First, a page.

GINI is a term that is used to measure income inequality (See here for examples https://en.wikipedia.org/wiki/List_of_countries_by_income_equality) and is a good indication on to what kind of society there is in this regards.

32.56 is a moderate level of income inequality which would make it less than Canada (33.8) and more than France (32.4).

However I'm currently asking and wondering what kind of welfare systems would likely be prevalent in such a first world developed nation.

The characteristics of this nation are as follows:

  1. Population is 100 Million
  2. GDP Per Capita is $48,000
  3. Density of the country is about 1000 people per square kilometer

Other facts that may help are as follows:

  1. It's the sixth most powerful nation in this world overall when all things considered
  2. It's a Parlimentary Democracy with a Sainte Lague proportional representation voting method and mandatory voting
  3. Trade Intensity of 50% (So Very dependent on Trade)
  4. Culturally a mix of central european and korean
  5. Has about 50 Nuclear Weapons
  6. Gets 57% of its energy from renewable sources
  7. Economic Diversity of Japan
  • $\begingroup$ Depends upon, in part, the culture. And upon how that culture has been impacted by its industrial revolution, agricultural revolution, and other nation-shaking changes. For example, a culture that retains an active expectation of children-care-for-older-parents may see little need for universal public-funded pensions. Perhaps a bit more description of the culture would help. $\endgroup$
    – user535733
    Jan 11, 2022 at 14:59
  • $\begingroup$ Can you define how 6th most powerful is measured. GDP? Military size? Quantity of nukes? Avalable natural resouces? Total industrial production capacity? Number of cloned T-rexes? $\endgroup$ Jan 11, 2022 at 15:03
  • 2
    $\begingroup$ Sorry I'll have to vtc this.. I think for rich countries like France, the subject is 100% politics and therefore opinion-based. Building e.g. a good social security net is a political choice any 1st world country could make. It is all a matter of political choice and democracy. $\endgroup$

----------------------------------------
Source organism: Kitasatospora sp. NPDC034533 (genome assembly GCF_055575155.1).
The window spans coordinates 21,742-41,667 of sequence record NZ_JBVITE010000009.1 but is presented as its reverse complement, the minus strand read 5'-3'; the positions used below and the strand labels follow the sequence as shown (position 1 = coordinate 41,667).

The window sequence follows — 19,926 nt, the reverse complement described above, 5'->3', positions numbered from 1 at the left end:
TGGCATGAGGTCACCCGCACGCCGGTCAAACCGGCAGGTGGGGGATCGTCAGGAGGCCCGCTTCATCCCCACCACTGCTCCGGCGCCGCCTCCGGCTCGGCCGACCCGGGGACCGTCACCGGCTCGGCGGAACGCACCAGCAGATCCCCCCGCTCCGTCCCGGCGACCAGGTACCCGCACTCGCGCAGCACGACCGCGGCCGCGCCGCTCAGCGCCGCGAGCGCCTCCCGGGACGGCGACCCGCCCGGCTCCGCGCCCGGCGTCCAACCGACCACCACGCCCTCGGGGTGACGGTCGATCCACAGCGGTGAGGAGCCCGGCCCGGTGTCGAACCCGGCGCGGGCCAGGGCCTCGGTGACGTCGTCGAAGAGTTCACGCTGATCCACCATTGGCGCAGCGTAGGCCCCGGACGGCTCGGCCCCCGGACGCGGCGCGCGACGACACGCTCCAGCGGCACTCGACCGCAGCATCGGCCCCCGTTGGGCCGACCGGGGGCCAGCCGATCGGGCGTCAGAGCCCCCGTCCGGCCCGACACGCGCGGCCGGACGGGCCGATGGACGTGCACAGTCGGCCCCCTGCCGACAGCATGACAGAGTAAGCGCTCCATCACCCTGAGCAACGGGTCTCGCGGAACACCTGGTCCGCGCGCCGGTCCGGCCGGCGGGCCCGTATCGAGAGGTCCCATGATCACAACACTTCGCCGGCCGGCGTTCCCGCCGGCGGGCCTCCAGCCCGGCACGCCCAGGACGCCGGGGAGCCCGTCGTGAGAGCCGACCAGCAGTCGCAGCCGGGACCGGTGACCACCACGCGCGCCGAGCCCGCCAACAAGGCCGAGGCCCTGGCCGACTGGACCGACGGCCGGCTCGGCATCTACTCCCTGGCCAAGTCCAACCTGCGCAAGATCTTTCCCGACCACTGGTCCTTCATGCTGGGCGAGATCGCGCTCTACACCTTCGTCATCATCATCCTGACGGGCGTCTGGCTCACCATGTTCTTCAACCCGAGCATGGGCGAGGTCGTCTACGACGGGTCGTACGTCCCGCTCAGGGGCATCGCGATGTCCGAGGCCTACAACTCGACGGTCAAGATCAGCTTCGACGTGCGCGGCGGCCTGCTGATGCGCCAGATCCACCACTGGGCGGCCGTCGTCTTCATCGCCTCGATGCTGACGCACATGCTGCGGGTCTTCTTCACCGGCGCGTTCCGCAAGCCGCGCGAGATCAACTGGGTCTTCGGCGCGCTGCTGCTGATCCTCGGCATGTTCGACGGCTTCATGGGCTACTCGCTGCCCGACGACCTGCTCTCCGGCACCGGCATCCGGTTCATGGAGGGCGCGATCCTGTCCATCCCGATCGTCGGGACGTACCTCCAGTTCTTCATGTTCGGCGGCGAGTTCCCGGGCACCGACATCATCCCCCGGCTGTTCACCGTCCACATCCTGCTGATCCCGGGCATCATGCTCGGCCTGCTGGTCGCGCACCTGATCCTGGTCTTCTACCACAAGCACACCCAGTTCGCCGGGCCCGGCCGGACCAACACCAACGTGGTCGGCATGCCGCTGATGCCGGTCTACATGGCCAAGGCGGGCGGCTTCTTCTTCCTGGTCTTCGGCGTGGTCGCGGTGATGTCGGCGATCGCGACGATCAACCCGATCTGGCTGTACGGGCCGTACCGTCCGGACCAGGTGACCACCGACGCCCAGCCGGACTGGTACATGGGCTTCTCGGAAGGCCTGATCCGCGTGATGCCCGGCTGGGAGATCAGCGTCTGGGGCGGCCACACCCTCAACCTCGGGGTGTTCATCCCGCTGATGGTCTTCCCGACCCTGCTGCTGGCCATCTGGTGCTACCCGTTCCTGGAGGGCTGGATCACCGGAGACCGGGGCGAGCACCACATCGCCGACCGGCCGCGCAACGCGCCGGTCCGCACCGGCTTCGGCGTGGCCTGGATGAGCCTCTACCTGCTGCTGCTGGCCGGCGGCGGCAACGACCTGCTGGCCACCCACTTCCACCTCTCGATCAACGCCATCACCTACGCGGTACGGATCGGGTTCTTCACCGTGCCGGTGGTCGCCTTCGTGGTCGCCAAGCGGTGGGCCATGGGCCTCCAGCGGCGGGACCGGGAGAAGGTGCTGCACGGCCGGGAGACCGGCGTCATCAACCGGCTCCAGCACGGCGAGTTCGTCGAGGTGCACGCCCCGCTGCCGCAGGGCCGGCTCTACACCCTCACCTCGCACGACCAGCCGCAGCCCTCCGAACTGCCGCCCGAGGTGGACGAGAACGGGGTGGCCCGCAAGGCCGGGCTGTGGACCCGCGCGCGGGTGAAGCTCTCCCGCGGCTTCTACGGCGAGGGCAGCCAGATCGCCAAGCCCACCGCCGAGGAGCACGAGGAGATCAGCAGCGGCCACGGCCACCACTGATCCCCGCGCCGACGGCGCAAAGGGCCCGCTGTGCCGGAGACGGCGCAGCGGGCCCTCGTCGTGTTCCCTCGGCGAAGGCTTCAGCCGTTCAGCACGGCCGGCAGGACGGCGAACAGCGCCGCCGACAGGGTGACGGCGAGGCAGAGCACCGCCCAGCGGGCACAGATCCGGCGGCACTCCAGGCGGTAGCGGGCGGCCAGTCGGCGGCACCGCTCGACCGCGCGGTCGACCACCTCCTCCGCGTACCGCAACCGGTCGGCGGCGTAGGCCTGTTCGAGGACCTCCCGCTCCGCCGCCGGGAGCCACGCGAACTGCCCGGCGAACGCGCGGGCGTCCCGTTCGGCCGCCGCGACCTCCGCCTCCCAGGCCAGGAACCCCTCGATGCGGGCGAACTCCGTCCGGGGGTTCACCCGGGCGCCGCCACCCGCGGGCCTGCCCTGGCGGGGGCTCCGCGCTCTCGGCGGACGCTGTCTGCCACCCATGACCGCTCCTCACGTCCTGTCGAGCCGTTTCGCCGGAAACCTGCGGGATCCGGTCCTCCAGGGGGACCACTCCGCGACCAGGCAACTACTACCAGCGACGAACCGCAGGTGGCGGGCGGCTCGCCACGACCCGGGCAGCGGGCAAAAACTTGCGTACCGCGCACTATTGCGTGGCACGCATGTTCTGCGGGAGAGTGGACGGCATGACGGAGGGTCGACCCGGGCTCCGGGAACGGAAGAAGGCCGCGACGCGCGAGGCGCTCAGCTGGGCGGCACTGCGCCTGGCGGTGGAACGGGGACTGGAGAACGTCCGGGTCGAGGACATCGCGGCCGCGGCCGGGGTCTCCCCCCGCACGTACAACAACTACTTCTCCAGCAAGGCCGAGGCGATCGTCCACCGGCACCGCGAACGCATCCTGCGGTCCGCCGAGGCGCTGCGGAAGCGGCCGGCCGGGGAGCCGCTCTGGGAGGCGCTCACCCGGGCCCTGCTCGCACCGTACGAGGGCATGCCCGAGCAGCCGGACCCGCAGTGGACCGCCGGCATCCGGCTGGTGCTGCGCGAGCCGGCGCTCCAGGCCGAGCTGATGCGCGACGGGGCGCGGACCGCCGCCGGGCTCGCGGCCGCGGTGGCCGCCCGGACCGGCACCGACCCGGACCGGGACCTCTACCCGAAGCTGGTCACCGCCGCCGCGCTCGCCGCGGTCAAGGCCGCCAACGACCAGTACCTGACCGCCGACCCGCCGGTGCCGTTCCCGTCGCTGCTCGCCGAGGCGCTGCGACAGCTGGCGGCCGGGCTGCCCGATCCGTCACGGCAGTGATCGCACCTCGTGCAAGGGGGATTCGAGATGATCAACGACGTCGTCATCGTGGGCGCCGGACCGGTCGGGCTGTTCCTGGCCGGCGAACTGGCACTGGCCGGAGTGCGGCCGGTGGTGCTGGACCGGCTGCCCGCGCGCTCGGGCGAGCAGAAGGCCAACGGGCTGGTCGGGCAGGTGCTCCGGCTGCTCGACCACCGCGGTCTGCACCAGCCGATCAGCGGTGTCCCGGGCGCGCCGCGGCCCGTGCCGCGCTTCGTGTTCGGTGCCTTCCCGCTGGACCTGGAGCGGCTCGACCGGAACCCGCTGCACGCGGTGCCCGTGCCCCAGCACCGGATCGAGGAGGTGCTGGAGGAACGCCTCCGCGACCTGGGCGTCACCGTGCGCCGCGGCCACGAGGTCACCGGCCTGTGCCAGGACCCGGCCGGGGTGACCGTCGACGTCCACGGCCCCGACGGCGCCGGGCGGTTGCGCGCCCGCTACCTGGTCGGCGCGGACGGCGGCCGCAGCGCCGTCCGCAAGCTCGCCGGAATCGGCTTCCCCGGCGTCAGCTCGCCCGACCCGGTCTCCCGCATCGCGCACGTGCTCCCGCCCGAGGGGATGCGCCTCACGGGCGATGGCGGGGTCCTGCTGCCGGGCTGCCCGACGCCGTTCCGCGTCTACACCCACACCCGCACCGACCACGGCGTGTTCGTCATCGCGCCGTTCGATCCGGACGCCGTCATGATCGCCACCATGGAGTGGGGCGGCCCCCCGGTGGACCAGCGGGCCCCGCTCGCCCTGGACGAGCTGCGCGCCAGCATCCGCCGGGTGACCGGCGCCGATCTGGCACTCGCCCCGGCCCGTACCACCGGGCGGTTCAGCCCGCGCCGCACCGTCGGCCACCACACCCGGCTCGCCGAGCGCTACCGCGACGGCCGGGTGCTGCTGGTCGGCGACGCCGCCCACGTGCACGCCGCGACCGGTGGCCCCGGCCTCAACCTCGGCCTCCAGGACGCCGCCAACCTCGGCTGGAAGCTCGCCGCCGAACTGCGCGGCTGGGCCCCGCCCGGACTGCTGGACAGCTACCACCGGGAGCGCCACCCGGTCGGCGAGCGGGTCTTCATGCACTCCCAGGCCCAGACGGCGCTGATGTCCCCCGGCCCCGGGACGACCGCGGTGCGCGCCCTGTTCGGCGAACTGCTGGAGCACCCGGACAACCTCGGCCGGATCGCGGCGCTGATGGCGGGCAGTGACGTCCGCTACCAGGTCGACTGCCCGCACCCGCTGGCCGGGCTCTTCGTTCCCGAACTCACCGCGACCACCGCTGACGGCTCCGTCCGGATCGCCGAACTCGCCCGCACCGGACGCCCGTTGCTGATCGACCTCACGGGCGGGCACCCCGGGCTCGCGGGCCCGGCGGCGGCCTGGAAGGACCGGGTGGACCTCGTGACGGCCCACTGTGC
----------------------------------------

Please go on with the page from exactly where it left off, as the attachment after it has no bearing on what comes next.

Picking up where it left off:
– Goodies
    Jan 11, 2022 at 17:48
  • 1
    $\begingroup$ Done. Everyone happy now? $\endgroup$
    – Snail343
    Jan 12, 2022 at 11:05
  • $\begingroup$ @Snail343 - No cloned T-rexes? 😭 $\endgroup$ Jan 12, 2022 at 11:08

1 Answer 1


You can justify many different systems.

  • The per capita GDP means they have a decent "pie" to share out. That means they can afford to have some "inaccuracies" in the rules -- people getting welfare who might possibly find a job. But that's also psychology. Taxpayers resent it if they perceive some to be freeloaders, even if the bureaucracy costs more than it saves.
  • What method you use for the PR distribution is almost completely irrelevant. Having PR means a greater chance for coalition politics rather than two-party hyperpartisanship, but the rest is fiddling on the margins.
  • If properly implemented, mandatory voting becomes the opposite of voter suppression. No tricks possible to keep people away. But again, that is almost completely irrelevant for the outcomes. It will make a greater difference if one of the candidates did perspire during the TV duel, or got caught by the press with an inappropriate laugh.
  • The population density is only an average. Still, it is highly urbanized. They could afford a system where welfare recipients have to visit their case officer every month, every week.
  • A high GDP combined with the high population density probably means they can afford to have that many case officers, if they want to.

So they could afford a system where "just about" anybody who has no job can ask for a minimal-subsistence handout, or a system where those who can find a job is expected to find one, and only those who cannot work (health issues, caring for small kids, ...) get welfare.

A system with "working poor" on supplemental welfare could have the same GINI as a system where the poor are subsidized.

  • $\begingroup$ Can you edit with the new stuff? $\endgroup$
    – Snail343
    Jan 12, 2022 at 11:06
  • $\begingroup$ @Snail343, I don't think the number of nuclear weapons or the renewables affect this in any way. A bit like asking if the color of a car affects the speed. The cultural roots might matter, but being a 'mix' again leaves much open. $\endgroup$
    – o.m.
    Jan 12, 2022 at 15:49

Not the answer you're looking for? Browse other questions tagged .